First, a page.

Trump Win Stuns Dem-Centric L.A.

By Elizabeth Hsing-Huei Chou City News Service

Republican Donald Trump’s victory in Tuesday’s presidential election left some local Hillary Clinton supporters stunned, but Democratic elected officials tried to maintain a positive attitude as they looked to the future.

“Let me just speak for a moment from my heart, because I know for a lot of people tonight, your heart is heavy,” Mayor Eric Garcetti told Clinton supporters in downtown Los Angeles Tuesday night. “I know it is in the little girls who I talked to this morning who joined their mothers and fathers at the ballot box to try to change history. I know it’s in the faces and the conversations I’ve had with immigrants, who are so fearful about their future in this America.

“Let me tell you, America is in this room tonight. Our America is right here. We’re an America that says each one of us has worth,” Garcetti said.

“We’re an America that doesn’t ask you where you come from or what your religion is. We’re an America that doesn’t degrade you or insult you.”

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Garcetti said he and other Democrats who supported Clinton “will stand up for who we are and what this campaign has represented” and show that “we can come together across those divisions.”

City Councilman Paul Koretz said Trump’s victory gave him pause.

“I’ll have to take a deep breath and think about what things will be like for a city in a Trump administration,” he said.

He called the prospect of a Trump presidency “pretty frightening,” but said he was encouraged that voters backed a $1.2 billion bond for homelessness and were narrowly approving another half-cent tax for transit and transportation projects.

“I think that’s particularly important because I don’t think the federal government is going to be giving us a lot of help, so we need to be self-reliant,” he said. “And that’s what these initiatives are about.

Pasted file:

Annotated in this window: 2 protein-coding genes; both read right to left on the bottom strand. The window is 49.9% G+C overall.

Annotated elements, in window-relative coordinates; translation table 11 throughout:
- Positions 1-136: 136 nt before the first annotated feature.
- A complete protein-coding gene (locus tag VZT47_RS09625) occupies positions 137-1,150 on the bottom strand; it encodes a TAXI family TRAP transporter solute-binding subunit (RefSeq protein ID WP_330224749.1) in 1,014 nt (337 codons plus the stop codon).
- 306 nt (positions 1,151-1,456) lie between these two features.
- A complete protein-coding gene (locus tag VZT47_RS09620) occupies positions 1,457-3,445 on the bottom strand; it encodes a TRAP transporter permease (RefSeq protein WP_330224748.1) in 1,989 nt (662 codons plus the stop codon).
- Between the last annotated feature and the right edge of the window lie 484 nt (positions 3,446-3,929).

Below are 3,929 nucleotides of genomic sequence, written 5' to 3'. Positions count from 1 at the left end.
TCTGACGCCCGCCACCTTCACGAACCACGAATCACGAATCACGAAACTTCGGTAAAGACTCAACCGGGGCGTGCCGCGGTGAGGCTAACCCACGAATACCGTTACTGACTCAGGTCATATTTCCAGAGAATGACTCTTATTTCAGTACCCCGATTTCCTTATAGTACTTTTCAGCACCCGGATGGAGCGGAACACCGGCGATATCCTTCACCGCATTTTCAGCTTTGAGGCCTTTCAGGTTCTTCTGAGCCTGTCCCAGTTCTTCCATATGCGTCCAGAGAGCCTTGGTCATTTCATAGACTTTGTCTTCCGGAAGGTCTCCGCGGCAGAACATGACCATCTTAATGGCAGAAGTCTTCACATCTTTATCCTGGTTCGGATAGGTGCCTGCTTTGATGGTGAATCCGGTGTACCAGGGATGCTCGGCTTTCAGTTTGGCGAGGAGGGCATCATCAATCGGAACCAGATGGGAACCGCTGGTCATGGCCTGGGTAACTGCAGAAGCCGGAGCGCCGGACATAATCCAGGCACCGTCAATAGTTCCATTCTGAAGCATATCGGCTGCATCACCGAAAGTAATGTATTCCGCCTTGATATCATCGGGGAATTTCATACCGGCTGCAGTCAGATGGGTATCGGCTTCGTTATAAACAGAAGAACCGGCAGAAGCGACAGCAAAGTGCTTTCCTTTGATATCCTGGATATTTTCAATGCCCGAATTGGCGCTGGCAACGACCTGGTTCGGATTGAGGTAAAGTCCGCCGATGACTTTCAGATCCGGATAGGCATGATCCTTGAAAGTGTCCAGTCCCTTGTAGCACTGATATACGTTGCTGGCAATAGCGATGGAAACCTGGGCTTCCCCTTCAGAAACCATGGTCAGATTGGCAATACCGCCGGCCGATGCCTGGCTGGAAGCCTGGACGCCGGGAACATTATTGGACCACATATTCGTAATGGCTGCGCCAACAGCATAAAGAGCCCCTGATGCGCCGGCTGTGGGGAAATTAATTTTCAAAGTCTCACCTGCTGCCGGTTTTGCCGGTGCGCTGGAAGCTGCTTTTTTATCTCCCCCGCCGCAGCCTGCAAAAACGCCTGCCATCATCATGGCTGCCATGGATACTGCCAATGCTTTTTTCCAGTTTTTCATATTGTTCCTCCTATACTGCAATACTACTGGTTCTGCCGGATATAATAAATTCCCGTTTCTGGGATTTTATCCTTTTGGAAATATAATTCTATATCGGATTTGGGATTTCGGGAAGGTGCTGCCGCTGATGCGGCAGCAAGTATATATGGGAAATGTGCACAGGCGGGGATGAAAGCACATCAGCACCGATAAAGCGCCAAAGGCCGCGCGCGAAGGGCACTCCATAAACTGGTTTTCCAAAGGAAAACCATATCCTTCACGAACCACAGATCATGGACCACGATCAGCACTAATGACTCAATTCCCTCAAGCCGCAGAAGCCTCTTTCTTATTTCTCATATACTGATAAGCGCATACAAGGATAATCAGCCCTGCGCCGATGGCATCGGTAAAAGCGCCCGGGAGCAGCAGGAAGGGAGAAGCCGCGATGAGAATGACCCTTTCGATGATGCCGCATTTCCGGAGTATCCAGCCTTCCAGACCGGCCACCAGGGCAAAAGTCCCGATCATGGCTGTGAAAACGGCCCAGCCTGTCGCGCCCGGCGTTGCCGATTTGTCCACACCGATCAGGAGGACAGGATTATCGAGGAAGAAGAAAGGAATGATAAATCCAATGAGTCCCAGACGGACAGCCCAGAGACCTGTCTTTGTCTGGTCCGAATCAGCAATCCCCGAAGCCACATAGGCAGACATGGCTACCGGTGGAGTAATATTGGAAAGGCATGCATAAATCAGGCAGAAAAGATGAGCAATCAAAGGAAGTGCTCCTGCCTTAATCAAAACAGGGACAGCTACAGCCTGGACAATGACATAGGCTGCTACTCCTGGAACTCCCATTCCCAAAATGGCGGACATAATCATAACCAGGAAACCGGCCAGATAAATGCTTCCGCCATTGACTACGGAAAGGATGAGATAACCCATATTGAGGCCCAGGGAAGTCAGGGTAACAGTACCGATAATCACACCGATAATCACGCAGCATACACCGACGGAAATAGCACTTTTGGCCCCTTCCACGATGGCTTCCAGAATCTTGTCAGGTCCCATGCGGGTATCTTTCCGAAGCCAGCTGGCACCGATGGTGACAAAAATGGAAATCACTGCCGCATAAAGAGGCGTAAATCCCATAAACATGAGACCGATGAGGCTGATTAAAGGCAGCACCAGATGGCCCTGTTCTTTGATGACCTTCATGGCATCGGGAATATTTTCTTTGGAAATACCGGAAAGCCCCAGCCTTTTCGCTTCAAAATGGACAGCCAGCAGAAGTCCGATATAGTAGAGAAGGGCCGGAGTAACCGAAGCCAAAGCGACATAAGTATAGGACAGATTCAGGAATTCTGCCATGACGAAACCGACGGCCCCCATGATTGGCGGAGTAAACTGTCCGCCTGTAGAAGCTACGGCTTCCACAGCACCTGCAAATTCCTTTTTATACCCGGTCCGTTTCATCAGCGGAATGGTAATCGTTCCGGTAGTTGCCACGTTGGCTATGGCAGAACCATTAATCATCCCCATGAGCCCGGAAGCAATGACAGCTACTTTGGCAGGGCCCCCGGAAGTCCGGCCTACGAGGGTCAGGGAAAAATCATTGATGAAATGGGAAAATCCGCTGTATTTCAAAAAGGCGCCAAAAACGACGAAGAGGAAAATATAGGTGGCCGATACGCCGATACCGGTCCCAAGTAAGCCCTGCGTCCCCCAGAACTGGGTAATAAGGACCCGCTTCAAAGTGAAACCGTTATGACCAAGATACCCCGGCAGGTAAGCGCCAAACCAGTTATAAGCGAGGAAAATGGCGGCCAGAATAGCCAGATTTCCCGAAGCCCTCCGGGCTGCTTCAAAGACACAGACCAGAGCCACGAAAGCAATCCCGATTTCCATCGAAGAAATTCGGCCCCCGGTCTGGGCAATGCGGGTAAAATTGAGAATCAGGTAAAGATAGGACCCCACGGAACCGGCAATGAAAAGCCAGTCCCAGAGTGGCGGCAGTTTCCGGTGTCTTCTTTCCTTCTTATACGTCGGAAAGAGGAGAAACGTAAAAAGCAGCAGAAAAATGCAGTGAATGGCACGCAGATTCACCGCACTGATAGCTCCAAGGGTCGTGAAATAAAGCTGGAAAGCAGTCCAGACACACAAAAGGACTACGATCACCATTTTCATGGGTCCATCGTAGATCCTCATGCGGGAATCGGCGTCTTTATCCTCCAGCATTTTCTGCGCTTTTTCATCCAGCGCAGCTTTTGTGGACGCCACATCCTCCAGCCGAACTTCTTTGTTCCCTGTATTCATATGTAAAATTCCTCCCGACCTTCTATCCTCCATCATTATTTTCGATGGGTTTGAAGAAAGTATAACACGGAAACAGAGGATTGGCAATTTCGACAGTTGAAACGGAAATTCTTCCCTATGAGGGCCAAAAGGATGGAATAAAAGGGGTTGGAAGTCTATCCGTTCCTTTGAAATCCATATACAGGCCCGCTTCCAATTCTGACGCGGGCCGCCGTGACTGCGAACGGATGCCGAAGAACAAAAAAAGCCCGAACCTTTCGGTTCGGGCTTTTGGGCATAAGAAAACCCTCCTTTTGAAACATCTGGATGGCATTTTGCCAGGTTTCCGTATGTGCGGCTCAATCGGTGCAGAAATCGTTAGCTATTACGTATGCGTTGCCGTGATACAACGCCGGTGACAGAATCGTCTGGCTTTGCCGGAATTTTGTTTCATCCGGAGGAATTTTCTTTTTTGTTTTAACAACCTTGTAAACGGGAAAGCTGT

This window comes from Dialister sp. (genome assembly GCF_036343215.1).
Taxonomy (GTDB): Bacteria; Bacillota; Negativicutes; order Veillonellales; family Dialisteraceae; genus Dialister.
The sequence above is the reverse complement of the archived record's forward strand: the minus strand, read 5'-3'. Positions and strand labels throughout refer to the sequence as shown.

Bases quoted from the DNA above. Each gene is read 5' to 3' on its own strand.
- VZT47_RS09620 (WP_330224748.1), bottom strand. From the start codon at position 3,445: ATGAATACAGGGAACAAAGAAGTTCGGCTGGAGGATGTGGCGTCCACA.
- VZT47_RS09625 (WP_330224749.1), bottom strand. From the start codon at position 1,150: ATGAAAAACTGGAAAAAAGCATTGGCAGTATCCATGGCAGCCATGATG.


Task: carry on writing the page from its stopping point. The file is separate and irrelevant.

“… It would certainly be better to get the federal help that we were hoping for too, but it makes these measures more important than ever,” Koretz said. “I think if we knew that we were going to wind up with a Trump administration, I think more people would have even voted for (Measures) M and HHH.”

Sue Dunlap, CEO of the Los Angeles chapter of Planned Parenthood, an organization that has been criticized by Trump and other Republicans, told Clinton supporters that Tuesday’s election results simply means they need to “roll our sleeves up and keep on working.”

“At Planned Parenthood, we know what it is to work hard,” she said.
“We know that we don’t win and lose, but that we stand up each and every day and do hard work.”

Elizabeth Peterson, a 53-year-old Clinton campaign volunteer who works as an interpreter for Spanish-speaking students at Fontana High School, said Trump’s victory caught her off guard.

“We’re volunteers, and we started very early, so we were working very hard for months, so to see this — I mean this morning I was talking to people in North Carolina and Michigan and everything looked very good,” she said.

“… This is a surprise. It’s really, really sad.”

She said Trump’s victory raises questions about the future of her students.

“I work in a high school in a low-income area and I know that there are a lot of my students who don’t have legal status, and they’re ready to go to college, and now I’m thinking ahead — What is going to happen to them next year?” she said. “Where are they going to be, now that their government is going to have their information, their family’s information? What is going to happen to them?”

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November 9, 2016  Copyright © 2012 Eastern Group Publications, Inc.

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